RW: That’s excellent. Can you share the nuts and bolts of those initiatives with our readers?

TA: Sure. As I mentioned, there are three major activities we seek to advance. The first is one that I think is going to be really impactful because it builds upon existing Centers of Excellence on Environmental Health Disparities Research, which involve collaboration between NIEHS, the National Institute on Minority Health and Health Disparities, and the Eunice Kennedy Shriver National Institute on Child Health and Human Development.

We want to engage these centers because they have a strong component of community-based participatory research, and we know that participation of affected communities is a key part of advancing environmental justice. Currently, we support three centers, and the aim of the new initiative is to expand that to five centers, increase their funding, and adjust their charter to emphasize environmental justice as a critical part of their mission.

Expanding scientific knowledge through scholars program

RW: Very exciting. What is the second initiative that will be promoted across NIH?

TA: The second item is one that I think will be very transformative for the NIH overall, and it involves development of an Environmental Justice Scholars Program. It is inspired in part by the success of a similar program in the NIH Climate Change and Health Initiative. Our scholars program will bring in outside experts knowledgeable in environmental justice to work with NIH faculty. These experts will help develop programs that frame our work within an environmental justice context. I believe that with the existing strength of our NIEHS Environmental Health Disparities and Environmental Justice Faculty and the demonstrated commitment of more than 12 NIH institutes and centers, we are well positioned for a successful launch of our environmental justice scholars program.

This program will enhance staff and community awareness about environmental justice issues, expand the NIH network of experts in this area, and advance scientific knowledge about how various environmental factors — for example, climate change, air pollution, and social determinants of health — can contribute to health disparities. The program is quite multidisciplinary, as it will bring in scholars with backgrounds ranging from data mapping and disaster response to women’s health research and implementation science. The application cycle for the first cohort of Environmental Justice Scholars will open this summer.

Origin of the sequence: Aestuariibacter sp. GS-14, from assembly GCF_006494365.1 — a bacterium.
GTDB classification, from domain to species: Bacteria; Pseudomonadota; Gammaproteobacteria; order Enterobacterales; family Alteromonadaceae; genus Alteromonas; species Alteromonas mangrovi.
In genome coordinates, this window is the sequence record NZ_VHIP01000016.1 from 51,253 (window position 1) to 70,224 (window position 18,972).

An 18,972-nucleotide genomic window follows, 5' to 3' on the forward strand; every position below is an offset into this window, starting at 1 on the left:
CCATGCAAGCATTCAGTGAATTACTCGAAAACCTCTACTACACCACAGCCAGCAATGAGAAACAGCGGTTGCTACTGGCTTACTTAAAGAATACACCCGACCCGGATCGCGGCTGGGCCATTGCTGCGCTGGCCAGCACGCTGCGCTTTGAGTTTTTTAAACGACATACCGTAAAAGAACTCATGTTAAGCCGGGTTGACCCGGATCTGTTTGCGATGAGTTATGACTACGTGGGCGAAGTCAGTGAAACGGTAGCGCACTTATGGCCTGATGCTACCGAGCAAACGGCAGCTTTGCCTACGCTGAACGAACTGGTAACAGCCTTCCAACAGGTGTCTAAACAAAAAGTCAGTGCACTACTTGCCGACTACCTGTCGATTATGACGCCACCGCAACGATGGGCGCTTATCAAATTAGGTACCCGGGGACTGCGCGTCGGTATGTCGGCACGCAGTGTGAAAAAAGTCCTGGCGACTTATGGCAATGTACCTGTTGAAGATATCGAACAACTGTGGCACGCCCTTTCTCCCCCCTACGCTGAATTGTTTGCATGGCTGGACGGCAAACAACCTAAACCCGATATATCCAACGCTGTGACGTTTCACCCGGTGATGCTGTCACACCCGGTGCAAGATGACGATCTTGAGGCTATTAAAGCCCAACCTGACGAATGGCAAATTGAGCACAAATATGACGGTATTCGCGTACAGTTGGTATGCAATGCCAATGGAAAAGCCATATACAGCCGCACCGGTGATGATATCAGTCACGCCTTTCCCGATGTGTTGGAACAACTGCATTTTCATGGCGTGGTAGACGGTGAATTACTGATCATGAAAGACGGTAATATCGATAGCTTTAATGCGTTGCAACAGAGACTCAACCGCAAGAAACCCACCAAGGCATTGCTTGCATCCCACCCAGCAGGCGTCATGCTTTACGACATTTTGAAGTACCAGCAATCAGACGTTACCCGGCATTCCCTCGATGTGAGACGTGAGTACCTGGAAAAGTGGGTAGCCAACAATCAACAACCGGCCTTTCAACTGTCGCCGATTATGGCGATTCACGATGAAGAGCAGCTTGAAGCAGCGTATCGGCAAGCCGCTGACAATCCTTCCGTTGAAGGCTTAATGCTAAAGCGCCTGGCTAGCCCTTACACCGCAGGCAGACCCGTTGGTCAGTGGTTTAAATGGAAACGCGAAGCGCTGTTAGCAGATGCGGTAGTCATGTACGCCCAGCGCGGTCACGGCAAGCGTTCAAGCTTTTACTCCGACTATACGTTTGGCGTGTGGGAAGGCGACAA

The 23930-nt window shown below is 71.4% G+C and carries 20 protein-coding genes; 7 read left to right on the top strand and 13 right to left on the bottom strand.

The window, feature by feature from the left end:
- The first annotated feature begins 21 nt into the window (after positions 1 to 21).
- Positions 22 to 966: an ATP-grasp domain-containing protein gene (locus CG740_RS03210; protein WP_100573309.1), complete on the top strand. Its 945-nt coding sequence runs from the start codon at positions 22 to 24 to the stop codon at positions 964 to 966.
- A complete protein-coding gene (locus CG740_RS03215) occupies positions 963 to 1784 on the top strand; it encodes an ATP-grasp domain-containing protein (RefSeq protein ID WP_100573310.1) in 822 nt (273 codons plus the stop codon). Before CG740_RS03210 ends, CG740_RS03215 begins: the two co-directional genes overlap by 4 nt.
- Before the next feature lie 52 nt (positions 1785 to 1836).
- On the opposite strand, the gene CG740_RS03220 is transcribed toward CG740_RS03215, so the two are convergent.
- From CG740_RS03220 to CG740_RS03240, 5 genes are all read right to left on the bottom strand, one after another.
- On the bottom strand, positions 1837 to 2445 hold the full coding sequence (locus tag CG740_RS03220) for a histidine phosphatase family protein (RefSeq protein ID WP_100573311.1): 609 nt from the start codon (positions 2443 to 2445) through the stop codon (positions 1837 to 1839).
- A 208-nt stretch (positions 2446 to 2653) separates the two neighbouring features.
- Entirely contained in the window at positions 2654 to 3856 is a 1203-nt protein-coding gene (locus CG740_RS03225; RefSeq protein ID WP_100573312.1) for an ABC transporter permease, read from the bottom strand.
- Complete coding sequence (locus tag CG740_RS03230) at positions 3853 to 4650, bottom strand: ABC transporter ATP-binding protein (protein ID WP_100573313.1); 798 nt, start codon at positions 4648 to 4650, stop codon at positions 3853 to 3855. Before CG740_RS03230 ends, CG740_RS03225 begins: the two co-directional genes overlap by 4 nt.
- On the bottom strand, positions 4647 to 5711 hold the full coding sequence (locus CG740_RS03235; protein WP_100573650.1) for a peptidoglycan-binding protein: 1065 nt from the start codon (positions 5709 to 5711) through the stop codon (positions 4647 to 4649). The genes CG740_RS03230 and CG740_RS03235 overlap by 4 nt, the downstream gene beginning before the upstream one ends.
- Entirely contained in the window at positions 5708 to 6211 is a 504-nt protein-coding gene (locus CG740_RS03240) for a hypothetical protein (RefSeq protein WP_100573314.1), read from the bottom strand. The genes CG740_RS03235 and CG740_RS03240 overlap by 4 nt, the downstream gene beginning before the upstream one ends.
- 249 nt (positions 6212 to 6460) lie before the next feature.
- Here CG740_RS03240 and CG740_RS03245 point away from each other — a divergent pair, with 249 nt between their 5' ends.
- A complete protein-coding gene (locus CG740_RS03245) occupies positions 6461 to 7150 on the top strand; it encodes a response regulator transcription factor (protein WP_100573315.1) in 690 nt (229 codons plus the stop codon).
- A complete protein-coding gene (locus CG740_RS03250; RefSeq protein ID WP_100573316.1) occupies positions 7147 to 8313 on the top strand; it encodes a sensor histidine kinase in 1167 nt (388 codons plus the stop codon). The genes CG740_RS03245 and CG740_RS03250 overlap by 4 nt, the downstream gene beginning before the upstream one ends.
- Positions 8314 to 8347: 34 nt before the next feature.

Educating healthcare professionals, policymakers, and others

RW: That’s great to hear, and I look forward to seeing the program take off. I understand that the third initiative builds on something that actually began here at NIEHS. Can you expand on that?

TA: Yes, the third item involves creation of an Environmental Justice Training Program for researchers and community partners. This will build on the NIEHS Worker Training Program [WTP] and its Environmental Career Worker Training Program, both of which are led by Sharon Beard in our institute’s Division of Extramural Research and Training.

Our institute’s efforts to support training for workers across the nation to deal with environmental and man-made disasters — and to serve disadvantaged communities experiencing economic challenges, health disparities, and hazardous environmental conditions — have been truly outstanding. So, it’s great that we can use those programs as a model for our efforts.

The NIH-wide Environmental Justice Training Program will train researchers in how to effectively work with communities to tackle environmental justice issues. Among its other components, the initiative will educate healthcare professionals, public health professionals, and policymakers in environmental justice and how it is linked to health outcomes and well-being. The program will promote environmental justice by enhancing critical research capabilities and fostering strategic partnerships with at-risk communities.